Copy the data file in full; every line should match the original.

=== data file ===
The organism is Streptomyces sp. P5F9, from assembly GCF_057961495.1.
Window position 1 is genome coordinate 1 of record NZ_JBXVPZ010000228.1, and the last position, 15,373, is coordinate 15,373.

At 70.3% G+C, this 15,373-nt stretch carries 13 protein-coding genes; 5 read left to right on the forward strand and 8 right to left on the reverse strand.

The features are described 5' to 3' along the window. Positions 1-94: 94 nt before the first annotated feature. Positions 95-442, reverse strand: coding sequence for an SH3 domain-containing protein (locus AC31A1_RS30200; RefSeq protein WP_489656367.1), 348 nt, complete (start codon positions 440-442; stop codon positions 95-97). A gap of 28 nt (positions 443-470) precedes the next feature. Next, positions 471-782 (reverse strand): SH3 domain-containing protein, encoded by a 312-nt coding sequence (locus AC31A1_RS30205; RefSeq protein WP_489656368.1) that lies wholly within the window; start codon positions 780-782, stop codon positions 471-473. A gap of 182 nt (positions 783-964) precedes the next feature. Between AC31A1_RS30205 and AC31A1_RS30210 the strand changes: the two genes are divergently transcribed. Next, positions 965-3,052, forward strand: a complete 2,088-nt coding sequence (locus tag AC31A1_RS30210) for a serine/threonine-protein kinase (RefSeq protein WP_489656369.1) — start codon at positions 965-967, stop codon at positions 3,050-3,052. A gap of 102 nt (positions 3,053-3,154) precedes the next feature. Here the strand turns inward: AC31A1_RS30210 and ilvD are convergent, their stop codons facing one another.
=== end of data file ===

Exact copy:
The organism is Streptomyces sp. P5F9, from assembly GCF_057961495.1.
Window position 1 is genome coordinate 1 of record NZ_JBXVPZ010000228.1, and the last position, 15,373, is coordinate 15,373.

At 70.3% G+C, this 15,373-nt stretch carries 13 protein-coding genes; 5 read left to right on the forward strand and 8 right to left on the reverse strand.

The features are described 5' to 3' along the window. Positions 1-94: 94 nt before the first annotated feature. Positions 95-442, reverse strand: coding sequence for an SH3 domain-containing protein (locus AC31A1_RS30200; RefSeq protein WP_489656367.1), 348 nt, complete (start codon positions 440-442; stop codon positions 95-97). A gap of 28 nt (positions 443-470) precedes the next feature. Next, positions 471-782 (reverse strand): SH3 domain-containing protein, encoded by a 312-nt coding sequence (locus AC31A1_RS30205; RefSeq protein WP_489656368.1) that lies wholly within the window; start codon positions 780-782, stop codon positions 471-473. A gap of 182 nt (positions 783-964) precedes the next feature. Between AC31A1_RS30205 and AC31A1_RS30210 the strand changes: the two genes are divergently transcribed. Next, positions 965-3,052, forward strand: a complete 2,088-nt coding sequence (locus tag AC31A1_RS30210) for a serine/threonine-protein kinase (RefSeq protein WP_489656369.1) — start codon at positions 965-967, stop codon at positions 3,050-3,052. A gap of 102 nt (positions 3,053-3,154) precedes the next feature. Here the strand turns inward: AC31A1_RS30210 and ilvD are convergent, their stop codons facing one another.